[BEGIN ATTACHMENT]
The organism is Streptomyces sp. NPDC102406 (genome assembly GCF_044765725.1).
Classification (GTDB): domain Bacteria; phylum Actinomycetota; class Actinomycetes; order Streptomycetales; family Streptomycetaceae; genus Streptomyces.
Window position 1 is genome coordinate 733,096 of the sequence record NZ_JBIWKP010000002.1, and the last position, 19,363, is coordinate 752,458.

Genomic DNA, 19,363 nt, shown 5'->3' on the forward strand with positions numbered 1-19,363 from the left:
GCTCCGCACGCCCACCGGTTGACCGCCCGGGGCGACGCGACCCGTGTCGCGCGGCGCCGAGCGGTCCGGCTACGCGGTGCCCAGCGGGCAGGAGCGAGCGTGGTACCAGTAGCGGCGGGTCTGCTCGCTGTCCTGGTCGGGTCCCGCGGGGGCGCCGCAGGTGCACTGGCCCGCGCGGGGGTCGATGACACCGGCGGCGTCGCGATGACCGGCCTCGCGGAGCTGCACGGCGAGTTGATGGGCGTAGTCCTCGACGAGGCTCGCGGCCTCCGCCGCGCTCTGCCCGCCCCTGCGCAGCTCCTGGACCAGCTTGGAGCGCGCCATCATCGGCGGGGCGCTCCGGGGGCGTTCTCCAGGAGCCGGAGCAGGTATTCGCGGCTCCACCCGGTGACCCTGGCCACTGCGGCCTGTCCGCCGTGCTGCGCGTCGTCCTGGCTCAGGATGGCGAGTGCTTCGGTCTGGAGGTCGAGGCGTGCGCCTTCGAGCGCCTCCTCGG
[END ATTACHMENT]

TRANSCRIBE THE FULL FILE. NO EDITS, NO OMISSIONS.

The organism is Streptomyces sp. NPDC102406 (genome assembly GCF_044765725.1).
Classification (GTDB): domain Bacteria; phylum Actinomycetota; class Actinomycetes; order Streptomycetales; family Streptomycetaceae; genus Streptomyces.
Window position 1 is genome coordinate 733,096 of the sequence record NZ_JBIWKP010000002.1, and the last position, 19,363, is coordinate 752,458.

Genomic DNA, 19,363 nt, shown 5'->3' on the forward strand with positions numbered 1-19,363 from the left:
GCTCCGCACGCCCACCGGTTGACCGCCCGGGGCGACGCGACCCGTGTCGCGCGGCGCCGAGCGGTCCGGCTACGCGGTGCCCAGCGGGCAGGAGCGAGCGTGGTACCAGTAGCGGCGGGTCTGCTCGCTGTCCTGGTCGGGTCCCGCGGGGGCGCCGCAGGTGCACTGGCCCGCGCGGGGGTCGATGACACCGGCGGCGTCGCGATGACCGGCCTCGCGGAGCTGCACGGCGAGTTGATGGGCGTAGTCCTCGACGAGGCTCGCGGCCTCCGCCGCGCTCTGCCCGCCCCTGCGCAGCTCCTGGACCAGCTTGGAGCGCGCCATCATCGGCGGGGCGCTCCGGGGGCGTTCTCCAGGAGCCGGAGCAGGTATTCGCGGCTCCACCCGGTGACCCTGGCCACTGCGGCCTGTCCGCCGTGCTGCGCGTCGTCCTGGCTCAGGATGGCGAGTGCTTCGGTCTGGAGGTCGAGGCGTGCGCCTTCGAGCGCCTCCTCGG